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August 4, 2003


The opinion of the court was delivered by: Amy J. St. Eve, District Judge


Plaintiffs brought a twenty-two count complaint against Defendants, alleging various forms of sexual harassment, sexual discrimination and retaliation under Title VII and Section 1983. Defendants move for summary judgment. For the reasons stated herein, Defendants' motion is granted.


It is evident from the parties' filings that they need a refresher in both the Local Rules and Federal Rules of Civil Procedure. The parties propounded and responded to an overwhelming one-thousand sixteen statements of fact in this relatively simple Title VII case. Defendants initially filed a daunting four-hundred thirty-nine Statements of Uncontested Facts. Plaintiffs, not to be outdone, submitted five-hundred seventy-seven additional statements of fact.*fn1 [ Page 2]

Obviously, the Court had its work cut out to determine whether a genuine issue of fact existed for trial.

The Court quickly realized, however, that the speed of justice would be further reined in by the substance of the parties' statements of fact and responses. In the end, the parties failed in hundreds of their statements and responses to heed the Federal Rules of Civil Procedure and the Local Rules. With this realization and the record before it, the Court ordered the parties to file a chronology of events. (See R. 106-1, July 16, 2003 Order.) Plaintiffs failed to comply with this Order. (See R. 109-1.) Before proceeding with the merits, the Court will address the parties' errors.*fn2

I. Federal Rule Of Civil Procedure 56 And Local Rule 56.1

The Federal Rules of Civil Procedure require the Court to render a decision based on "the pleadings, depositions, answers to interrogatories, and admissions on file, together with the affidavits, if any." Fed.R.Civ.P. 56 (emphasis added). In responding to a motion for summary judgment, a party "must set forth specific facts showing that there is a genuine issue for trial." Id.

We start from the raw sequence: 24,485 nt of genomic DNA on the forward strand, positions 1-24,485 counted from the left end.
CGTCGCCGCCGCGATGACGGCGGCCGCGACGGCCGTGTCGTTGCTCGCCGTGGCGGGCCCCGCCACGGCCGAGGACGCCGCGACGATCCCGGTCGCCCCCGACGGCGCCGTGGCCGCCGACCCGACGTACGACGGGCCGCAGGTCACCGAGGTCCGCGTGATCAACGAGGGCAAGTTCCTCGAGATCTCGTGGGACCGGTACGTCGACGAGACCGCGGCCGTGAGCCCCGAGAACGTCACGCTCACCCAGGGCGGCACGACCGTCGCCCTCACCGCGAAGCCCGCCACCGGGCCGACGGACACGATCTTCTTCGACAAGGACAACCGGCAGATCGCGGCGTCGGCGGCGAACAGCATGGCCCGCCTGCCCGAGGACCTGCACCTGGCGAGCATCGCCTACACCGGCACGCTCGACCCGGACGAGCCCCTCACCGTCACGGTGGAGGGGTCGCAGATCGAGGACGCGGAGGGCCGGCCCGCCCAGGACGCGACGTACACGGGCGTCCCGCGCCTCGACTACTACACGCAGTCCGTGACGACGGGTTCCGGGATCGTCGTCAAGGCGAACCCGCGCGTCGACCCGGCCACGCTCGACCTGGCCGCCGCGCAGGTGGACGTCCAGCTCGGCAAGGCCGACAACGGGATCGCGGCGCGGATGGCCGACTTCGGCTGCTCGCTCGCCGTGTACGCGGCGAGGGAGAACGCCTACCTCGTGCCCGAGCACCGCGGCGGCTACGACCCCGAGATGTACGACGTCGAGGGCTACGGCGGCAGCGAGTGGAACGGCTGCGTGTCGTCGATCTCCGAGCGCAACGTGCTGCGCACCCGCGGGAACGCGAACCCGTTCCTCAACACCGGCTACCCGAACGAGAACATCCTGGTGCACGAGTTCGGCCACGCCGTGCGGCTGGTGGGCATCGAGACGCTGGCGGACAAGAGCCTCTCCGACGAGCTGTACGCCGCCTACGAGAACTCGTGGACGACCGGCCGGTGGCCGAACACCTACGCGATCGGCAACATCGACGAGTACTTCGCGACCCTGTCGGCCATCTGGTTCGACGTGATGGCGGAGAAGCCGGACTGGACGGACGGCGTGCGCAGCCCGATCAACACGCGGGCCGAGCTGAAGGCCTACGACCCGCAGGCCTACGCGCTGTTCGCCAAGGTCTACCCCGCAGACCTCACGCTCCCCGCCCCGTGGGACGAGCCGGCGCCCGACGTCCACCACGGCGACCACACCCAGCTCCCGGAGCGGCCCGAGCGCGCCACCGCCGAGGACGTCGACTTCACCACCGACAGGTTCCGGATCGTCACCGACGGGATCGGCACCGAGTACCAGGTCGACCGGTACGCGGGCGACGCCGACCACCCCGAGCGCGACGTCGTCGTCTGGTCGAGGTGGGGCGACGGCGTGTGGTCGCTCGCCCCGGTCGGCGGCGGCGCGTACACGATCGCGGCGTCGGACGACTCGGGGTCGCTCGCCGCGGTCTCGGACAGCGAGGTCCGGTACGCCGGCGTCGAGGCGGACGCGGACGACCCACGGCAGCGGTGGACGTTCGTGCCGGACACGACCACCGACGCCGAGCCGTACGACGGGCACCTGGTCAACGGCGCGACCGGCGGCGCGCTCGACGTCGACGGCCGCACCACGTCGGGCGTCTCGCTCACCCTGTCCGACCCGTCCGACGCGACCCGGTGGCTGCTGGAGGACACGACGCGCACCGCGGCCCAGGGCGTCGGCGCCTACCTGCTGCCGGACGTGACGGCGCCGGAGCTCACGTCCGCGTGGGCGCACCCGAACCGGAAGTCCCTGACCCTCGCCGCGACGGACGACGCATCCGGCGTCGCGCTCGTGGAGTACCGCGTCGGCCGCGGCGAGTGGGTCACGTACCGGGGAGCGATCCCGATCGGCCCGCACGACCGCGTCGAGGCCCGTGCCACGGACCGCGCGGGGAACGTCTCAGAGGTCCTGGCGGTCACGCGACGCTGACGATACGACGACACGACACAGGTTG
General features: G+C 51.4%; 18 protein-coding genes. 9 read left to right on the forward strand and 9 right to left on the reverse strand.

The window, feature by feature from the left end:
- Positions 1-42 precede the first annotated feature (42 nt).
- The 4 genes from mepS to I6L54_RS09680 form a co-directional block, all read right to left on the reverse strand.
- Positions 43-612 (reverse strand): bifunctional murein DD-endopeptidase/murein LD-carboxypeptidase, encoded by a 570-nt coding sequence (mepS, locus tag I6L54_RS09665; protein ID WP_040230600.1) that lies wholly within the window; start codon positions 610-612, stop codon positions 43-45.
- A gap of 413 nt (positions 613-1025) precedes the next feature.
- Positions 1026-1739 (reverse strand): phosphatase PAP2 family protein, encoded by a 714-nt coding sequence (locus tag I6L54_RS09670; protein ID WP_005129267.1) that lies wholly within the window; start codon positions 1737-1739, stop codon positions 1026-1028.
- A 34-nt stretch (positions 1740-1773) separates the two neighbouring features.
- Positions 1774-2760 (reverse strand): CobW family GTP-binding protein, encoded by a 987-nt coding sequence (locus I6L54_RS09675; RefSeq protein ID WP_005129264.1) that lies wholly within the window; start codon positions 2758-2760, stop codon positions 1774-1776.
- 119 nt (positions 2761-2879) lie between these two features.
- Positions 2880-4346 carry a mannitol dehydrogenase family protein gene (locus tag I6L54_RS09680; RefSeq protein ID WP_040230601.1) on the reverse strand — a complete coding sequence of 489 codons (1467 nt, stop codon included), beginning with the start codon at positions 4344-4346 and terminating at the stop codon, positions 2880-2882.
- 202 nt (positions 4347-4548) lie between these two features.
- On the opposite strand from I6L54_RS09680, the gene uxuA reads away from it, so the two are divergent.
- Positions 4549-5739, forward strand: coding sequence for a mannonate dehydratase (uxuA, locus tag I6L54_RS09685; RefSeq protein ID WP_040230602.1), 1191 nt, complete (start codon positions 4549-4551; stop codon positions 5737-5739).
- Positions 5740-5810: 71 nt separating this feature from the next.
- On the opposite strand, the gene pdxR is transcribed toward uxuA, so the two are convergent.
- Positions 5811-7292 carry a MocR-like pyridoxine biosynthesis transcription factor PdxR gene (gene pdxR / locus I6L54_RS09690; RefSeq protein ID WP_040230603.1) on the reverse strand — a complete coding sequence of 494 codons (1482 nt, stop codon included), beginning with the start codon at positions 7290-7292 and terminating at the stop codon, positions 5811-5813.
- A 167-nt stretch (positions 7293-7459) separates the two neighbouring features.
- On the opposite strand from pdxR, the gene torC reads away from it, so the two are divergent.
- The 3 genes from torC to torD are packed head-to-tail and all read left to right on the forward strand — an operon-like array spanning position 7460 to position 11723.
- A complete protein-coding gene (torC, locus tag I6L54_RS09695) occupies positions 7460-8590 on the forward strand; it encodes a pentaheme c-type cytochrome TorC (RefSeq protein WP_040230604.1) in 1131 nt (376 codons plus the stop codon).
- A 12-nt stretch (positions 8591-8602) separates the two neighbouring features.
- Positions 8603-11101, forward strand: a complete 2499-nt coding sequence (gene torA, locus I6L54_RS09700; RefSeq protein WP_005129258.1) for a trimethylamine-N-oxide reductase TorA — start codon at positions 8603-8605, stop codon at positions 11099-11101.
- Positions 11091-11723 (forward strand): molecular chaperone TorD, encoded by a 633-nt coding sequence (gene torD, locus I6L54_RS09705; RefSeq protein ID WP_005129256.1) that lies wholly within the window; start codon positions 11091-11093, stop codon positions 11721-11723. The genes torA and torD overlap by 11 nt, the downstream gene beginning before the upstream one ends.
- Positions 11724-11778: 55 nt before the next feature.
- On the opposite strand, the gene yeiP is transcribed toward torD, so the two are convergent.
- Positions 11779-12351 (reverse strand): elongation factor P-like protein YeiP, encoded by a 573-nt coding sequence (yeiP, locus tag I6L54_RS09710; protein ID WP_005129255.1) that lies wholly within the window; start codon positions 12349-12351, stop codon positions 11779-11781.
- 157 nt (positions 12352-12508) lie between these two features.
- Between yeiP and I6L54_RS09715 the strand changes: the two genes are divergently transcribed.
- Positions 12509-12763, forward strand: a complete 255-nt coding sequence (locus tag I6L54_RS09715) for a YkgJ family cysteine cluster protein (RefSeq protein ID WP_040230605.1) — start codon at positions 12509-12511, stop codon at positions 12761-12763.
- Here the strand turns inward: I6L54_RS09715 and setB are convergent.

The Local Rules provide parties with specific details as to how litigants in the Northern District of Illinois should approach summary judgment motions and responses. Local Rule 56.1(a)(3) requires the moving party to provide "a statement of material facts as to which the [ Page 3]

moving party contends there is no genuine issue." A party opposing a motion for summary judgment must file, inter alia, "a concise response to the movant's statement" that includes:

(A) a response to each numbered paragraph in the moving party's statement, including, in the case of any disagreement, specific references to the affidavits, parts of the record, and other supporting material relied upon, and
(B) a statement, consisting of short numbered paragraphs, of any additional facts that require the denial of summary judgment, including references to the affidavits, parts of the record, and other supporting material relied upon.
Local Rule 56.1(b)(3). The movant may oppose a respondent's additional facts with a "concise reply." Local Rule 56.1(a).

A. Conciseness

As just seen, the Local Rules twice emphasize that parties' filings shall be concise.*fn3 The Court has already discussed the number of statements propounded by both parties. Even the shear number, however, does not convey how bloated the filings are. Defendants' Statement of Facts is a relatively terse thirty-seven pages. Plaintiffs' Response weighs in at one-hundred one pages. Plaintiffs simultaneously filed a one-hundred nineteen page Counterstatement of Facts. Defendants' Reply to Defendant's Counterstatement was a back-breaking three-hundred pages. Needless to say, these last three filings do not meet the Local Rules' requirement that the responses and reply be concise. Schrag v. Dinges, 150 F.R.D. 664, 679 (D. Kan. 1993) (statements of material facts were "by no definition `concise'" where they were "rambling, [ Page 4]

repetitive, and comprise[d] [of] as many as ninety pages.")

B. Defendants' Statements of Uncontested Facts and Plaintiffs' Counterstatements

1. Failure to attach supporting material

As stated by Federal Rule of Civil Procedure 56, the evidence in support of or opposing summary judgment must be "on file" with the Court. Defendants fail to attach evidence supporting Statement of Fact No. 23. This statement is therefore stricken.